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What is the typical thermal adiabatic efficiency of a sliding vane compressor?


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2011-09-15 11:07:37
2011-09-15 11:07:37

In discussing adiabatic efficiency, it is best to first define efficiency. In its broadest terms, efficiency can be defined as the ratio of work output to work input normally expressed as a percentage. With regard to a compression application, one measure of the efficiency of a compressor is the adaibatic efficiency (Volumetric Efficiency being the other). Adiabatic Efficiency is the ratio of the amount of horsepower required just to compress a particular gas (Adiabatic Horsepower) divided by the total brake horsepower required for a praticular type of compressor to accomplish the desired compression. Note that Adiabatic Power is the same regardless of the type of compressor used because it is a function of the physical properties of the gas being compressed, and not the type of compressor doing the work. In other words, it takes a specifc amount of energy to compress a specific volume of gas to a particular pressure and this energy is the same no matter what technology you use to accomplish the compression. Adiabatic HP is the numerator of the equation and is the same no matter what kind of compressor is used.

The denominator of the equation is total brake horsepower (BHP) and it is the total power required for a compressor to accomplish the desirder compression. This will be a larger number as BHP includes adiabatic power plus all the other energy required by the compressor to overcome other losses requiring energy such as drive losses, mechanical friction losses, intake/discharge valve losses, heat exchanger losses, lubrication system power, etc.

Therefore, to answer the question specifically would require information on the specific gas being compressed, flow, pressure, atmospheric conditions, etc. To answer the question in general terms, the rotary vane type compressor will typically have a higher adiabatic efficiency than screw compressors and reciprocating compressors by virtue of the fact that other losses from friction, lube systems, valves, etc. which tend to be significant with screws and recips are not substantial and sometimes not present at all with vane technology. As such, vane compressor total BHP is normally lower than other technologies resulting in higher adiabatic efficiency. Another reason vane machines often have higher adiabatic efficiency is that they are limited to a maximum compression ratio of approximately 4.5 to 1, (depending on the type of gas and the application requirements). As is documented in Marks' Standard Handbook for Mechanical Engineering, as compression ratio increases, both adiabatic efficiency and volumetric efficiency decrease on screws and recips. Therefore, for discharge pressures up to approximately 125 psig, the vane technology, even in a two stage system, will likely be more energy efficient than other compression technologies.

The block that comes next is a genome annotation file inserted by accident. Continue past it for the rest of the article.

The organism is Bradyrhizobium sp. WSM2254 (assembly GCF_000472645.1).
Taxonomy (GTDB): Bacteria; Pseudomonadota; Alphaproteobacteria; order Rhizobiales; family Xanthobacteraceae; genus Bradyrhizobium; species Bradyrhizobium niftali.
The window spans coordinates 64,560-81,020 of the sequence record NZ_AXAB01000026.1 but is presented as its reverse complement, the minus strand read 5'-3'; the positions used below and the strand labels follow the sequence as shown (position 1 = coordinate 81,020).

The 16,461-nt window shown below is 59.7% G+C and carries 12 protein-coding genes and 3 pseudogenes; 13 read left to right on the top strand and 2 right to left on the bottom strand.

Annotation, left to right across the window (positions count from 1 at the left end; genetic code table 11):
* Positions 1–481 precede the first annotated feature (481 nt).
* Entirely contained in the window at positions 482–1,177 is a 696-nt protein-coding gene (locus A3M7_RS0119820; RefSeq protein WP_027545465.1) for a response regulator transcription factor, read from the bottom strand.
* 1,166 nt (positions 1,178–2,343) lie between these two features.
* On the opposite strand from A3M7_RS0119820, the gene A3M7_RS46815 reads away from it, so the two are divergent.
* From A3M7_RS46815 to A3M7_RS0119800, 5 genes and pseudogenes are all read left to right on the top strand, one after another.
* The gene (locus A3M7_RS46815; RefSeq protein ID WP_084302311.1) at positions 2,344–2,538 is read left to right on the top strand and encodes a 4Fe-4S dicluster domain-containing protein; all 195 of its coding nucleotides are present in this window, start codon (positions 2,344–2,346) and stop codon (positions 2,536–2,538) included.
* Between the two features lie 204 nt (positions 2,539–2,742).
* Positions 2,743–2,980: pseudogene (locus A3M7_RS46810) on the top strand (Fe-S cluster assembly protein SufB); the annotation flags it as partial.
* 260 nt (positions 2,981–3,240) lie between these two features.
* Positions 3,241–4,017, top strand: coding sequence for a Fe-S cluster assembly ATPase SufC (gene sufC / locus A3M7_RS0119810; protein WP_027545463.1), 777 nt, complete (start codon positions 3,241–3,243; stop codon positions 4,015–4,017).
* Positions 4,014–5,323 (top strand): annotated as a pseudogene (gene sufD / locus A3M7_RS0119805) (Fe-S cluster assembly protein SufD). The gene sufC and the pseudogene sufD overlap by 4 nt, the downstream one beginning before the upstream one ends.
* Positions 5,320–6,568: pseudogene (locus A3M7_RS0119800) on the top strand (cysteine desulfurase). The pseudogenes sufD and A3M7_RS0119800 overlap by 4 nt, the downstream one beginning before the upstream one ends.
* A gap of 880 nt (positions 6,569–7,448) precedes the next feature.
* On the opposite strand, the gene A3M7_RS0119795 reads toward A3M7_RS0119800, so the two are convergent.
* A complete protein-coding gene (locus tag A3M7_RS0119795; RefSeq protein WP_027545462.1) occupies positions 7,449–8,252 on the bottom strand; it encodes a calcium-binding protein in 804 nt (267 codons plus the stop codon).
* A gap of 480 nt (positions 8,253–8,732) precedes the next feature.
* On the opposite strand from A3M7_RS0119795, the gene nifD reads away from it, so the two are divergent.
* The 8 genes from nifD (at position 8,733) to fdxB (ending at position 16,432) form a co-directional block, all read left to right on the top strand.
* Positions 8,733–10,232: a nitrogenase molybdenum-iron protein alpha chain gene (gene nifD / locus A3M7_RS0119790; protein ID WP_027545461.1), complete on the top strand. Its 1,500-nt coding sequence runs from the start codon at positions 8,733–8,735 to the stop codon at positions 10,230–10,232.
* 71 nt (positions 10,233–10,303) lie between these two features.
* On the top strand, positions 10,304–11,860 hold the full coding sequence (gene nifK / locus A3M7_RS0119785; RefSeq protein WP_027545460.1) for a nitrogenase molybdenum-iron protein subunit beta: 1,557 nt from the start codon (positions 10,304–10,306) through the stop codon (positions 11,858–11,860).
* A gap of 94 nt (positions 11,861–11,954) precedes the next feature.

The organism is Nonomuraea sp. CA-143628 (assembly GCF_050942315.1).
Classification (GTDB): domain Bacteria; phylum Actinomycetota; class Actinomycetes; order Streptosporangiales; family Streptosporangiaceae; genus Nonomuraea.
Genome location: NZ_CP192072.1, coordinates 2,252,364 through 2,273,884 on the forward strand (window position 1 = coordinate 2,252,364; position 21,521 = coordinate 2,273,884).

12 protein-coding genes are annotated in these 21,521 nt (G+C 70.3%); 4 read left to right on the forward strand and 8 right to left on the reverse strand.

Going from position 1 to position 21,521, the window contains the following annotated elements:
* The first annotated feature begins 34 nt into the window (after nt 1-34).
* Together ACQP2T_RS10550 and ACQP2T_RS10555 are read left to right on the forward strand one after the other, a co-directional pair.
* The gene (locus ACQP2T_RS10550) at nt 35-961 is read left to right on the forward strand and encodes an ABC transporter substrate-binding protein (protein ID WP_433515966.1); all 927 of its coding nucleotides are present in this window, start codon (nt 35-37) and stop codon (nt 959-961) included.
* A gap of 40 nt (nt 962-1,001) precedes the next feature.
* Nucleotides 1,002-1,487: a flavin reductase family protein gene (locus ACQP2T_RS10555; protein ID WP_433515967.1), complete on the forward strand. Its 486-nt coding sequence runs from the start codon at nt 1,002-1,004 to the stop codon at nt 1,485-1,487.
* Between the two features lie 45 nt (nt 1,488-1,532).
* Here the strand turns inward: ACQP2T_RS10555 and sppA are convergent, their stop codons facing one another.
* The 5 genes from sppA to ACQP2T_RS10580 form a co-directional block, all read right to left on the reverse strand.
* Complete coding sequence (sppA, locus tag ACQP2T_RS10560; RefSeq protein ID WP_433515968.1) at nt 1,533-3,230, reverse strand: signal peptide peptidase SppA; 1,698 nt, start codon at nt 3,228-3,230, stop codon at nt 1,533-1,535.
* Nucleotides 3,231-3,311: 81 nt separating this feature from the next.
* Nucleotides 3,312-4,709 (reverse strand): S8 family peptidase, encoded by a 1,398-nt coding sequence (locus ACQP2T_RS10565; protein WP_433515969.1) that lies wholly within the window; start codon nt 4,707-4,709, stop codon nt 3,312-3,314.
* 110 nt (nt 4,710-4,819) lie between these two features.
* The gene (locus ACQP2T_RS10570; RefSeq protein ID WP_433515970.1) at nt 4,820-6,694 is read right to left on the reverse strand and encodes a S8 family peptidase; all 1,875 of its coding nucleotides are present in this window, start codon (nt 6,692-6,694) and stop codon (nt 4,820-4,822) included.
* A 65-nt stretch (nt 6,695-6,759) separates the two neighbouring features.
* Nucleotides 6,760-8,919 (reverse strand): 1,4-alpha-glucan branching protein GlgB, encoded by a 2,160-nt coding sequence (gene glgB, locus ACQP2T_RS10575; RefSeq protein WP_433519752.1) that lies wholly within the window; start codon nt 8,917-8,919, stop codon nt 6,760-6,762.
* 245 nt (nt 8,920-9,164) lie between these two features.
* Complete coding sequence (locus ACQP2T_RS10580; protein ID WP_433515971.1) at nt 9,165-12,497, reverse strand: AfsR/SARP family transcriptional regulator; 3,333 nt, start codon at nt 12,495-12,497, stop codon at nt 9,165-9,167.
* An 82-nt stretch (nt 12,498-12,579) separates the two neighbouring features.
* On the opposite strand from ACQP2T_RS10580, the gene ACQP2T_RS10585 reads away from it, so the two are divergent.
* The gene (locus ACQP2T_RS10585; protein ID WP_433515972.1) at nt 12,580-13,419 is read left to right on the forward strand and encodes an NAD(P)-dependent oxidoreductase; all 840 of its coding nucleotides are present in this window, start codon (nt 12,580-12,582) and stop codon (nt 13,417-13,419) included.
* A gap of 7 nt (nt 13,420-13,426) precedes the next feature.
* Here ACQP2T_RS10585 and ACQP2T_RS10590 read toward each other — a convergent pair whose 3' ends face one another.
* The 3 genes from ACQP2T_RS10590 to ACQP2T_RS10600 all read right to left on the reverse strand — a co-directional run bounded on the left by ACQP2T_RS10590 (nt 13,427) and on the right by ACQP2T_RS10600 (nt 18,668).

The above is a broad answer to a specific question and the degree to which the efficiency is greater (or not) will vary with the specifics of the application. Adiabatic efficiency is however, a good measure of efficiency and a good indicator of how energy efficient equipment will be once in operation. All the compression technologies mentioned are viable and proven and some are better suited than others depending upon the specifics of the application. For example, as noted above, the vane machine is well suited for relatively high flows and for compression up to about 125 psig. For processes requiring compression above 125 psig discharge pressure, the vane technology is not suitable and screws or recips are likely the more appropriate technologies. Finally, in addition to power cost, buyers should also other factors that impact the cost of ownership such as parts, service, and maintenance requirments when considering compression equipment.

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